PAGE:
Kristin Murphy, Deseret News
Rudy Gobert, Joe Johnson, Ricky Rubio and Rodney Hood pose for photos during Utah Jazz media day at the Zions Bank Basketball Center in Salt Lake City, on Monday, Sept. 25, 2017.
We’re trying but we don’t want to overdo it. It’s going to come with time. —Ricky Rubio

SALT LAKE CITY — It’s hard to miss “The Statues” outside the Vivint Arena.

Both are bronze and just a few feet away from each other.

One of the 8-foot-tall sculptures depicts the NBA’s all-time steals and assists leader, John Stockton, threading the needle.

While the other shows the No. 2 all-time leading scorer, Karl “The Mailman” Malone, skying through the air for a bucket.

The statues are on the downtown corner where John Stockton Drive and Karl Malone Drive meet.

This dynamic duo is the standard in Salt Lake City, as they spoiled Jazz fans with back-to-back NBA Finals appearances in 1997 and 1998.

So when the franchise acquired point guard Ricky Rubio from Minnesota in June for Oklahoma City’s 2018 first round pick, Jazz fans automatically presumed high expectations, based of their standards, as he paired with one of the league’s best bigs in Jazz center Rudy Gobert.

Unfortunately, through 11 games, it’s taking longer than expected for the duo to mesh. They lead the team in all the major individual categories, but something is missing.

“I’ve got to learn his game, he’s got to learn mine,” Rubio said of Gobert. “It’s just a process. We’re trying but we don’t want to overdo it. It’s going to come with time.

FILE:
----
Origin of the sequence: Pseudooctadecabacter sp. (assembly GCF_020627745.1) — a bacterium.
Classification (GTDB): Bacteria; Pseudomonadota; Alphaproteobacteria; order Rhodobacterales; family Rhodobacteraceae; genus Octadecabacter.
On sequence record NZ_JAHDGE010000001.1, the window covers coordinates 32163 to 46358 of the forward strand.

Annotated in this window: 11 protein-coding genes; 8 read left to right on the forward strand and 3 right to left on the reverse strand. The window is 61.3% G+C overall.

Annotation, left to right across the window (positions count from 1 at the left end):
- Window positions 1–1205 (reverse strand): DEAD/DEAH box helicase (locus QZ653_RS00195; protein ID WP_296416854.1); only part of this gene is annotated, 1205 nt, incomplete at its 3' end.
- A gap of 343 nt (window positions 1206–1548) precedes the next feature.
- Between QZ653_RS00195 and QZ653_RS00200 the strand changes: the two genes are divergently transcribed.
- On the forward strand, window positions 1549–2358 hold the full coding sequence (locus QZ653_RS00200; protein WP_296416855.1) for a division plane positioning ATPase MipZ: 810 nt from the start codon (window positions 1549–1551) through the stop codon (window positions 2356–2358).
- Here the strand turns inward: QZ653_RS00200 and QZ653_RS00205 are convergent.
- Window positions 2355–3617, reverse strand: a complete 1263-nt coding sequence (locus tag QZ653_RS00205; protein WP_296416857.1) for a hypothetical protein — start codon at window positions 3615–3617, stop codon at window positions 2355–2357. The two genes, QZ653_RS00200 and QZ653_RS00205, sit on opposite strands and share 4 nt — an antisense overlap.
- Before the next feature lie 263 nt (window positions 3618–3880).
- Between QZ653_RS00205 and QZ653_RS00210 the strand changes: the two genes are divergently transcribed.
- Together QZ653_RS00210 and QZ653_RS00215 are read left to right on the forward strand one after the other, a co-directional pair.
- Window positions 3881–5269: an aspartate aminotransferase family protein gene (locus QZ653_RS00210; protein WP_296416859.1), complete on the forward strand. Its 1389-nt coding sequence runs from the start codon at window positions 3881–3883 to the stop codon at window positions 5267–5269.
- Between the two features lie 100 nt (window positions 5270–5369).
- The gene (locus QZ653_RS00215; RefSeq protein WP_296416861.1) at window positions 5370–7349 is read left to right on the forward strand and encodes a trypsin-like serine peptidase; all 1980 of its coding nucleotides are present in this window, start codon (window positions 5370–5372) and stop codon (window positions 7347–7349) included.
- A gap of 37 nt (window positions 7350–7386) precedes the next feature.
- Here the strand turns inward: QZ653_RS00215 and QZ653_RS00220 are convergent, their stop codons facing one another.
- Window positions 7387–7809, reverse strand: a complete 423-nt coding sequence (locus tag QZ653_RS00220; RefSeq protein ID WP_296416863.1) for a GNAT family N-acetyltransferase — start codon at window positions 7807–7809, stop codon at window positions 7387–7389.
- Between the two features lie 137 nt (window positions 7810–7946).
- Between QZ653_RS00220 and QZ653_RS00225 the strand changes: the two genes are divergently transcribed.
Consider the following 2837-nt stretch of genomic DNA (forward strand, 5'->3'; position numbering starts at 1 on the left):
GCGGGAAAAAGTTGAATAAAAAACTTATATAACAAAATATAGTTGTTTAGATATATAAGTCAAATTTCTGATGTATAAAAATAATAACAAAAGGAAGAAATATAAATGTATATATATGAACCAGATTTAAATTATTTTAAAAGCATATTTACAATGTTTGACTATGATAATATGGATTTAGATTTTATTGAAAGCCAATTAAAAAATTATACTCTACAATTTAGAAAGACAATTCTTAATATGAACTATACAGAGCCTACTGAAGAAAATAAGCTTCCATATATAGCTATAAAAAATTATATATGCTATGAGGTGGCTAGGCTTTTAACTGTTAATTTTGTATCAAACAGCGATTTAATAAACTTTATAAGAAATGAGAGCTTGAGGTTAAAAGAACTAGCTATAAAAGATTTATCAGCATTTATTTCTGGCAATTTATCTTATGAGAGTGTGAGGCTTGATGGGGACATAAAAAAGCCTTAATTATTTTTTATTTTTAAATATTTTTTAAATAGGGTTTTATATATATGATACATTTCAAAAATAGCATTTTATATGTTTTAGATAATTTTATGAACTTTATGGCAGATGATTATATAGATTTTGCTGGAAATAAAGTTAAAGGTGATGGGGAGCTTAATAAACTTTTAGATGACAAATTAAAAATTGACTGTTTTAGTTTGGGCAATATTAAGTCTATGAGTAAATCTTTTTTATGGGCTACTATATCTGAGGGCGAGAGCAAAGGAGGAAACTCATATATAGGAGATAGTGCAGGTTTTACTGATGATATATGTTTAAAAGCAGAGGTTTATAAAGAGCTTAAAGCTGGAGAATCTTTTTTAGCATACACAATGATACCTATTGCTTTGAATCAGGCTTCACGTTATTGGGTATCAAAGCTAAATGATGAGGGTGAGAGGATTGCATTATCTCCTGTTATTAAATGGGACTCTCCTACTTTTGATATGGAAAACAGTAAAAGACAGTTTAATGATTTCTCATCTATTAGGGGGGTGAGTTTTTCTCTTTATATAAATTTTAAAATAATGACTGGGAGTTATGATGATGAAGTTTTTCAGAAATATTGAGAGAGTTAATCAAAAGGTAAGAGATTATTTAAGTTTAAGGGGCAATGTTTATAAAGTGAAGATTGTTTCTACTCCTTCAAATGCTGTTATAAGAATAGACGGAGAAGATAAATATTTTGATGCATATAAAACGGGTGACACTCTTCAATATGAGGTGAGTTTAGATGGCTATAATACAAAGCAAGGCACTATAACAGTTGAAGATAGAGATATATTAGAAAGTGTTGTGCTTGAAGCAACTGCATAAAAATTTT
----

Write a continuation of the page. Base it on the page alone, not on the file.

The guys will continue the process during Friday’s home game against the Miami Heat. Action tips off at 7 p.m.

“There’s a lot of things that are really important to the team and we’ve got to focus on those things.”

Gobert is averaging 14.1 points to go along with his team-best 10.4 rebounds and a league-leading 2.5 swats. Rubio leads the team in points (15.8), assists (6.0) and steals (1.8), but is also in the league’s top 10 in turnovers (4.1).

Their on-court attraction, or lack thereof, isn’t a product of not trying.

“We watch film together and we see why it’s not working but sometimes it’s just the game,” Rubio said. “Sometimes the game gives you one thing or the other and you’ve got to learn what the other team is going to give you.”

Miami (5-6) is coming off a 126-115 victory against Phoenix Wednesday.

Heat big man Hassan Whiteside is another one of the league’s standout centers that’ll be matched up against Gobert. The Jazz Frenchman isn’t thinking too deep off into the individual matchup, but only doing the best he can to snap Utah’s three-game losing skid.

The chemistry between Rubio and Gobert will come with time.

“I think it might be overthinking,” Gobert said. “We’ve just got to play basketball.

The chances of them ever forming a Stockton-Malone, Hall of Fame-type duo this late in their careers is highly unlikely, but with their knack for defense, they could easily become one of the league’s best two-way duos.

But first things first — they have to get on the same page, physically and mentally.

“He’s going to find me and it’s going to be natural,” Gobert said of Rubio. “I think the more we overthink it, the less it’s going to work.

“When you overthink, it usually doesn’t go your way,” he added. “When you let it flow, usually it’ll be just fine.”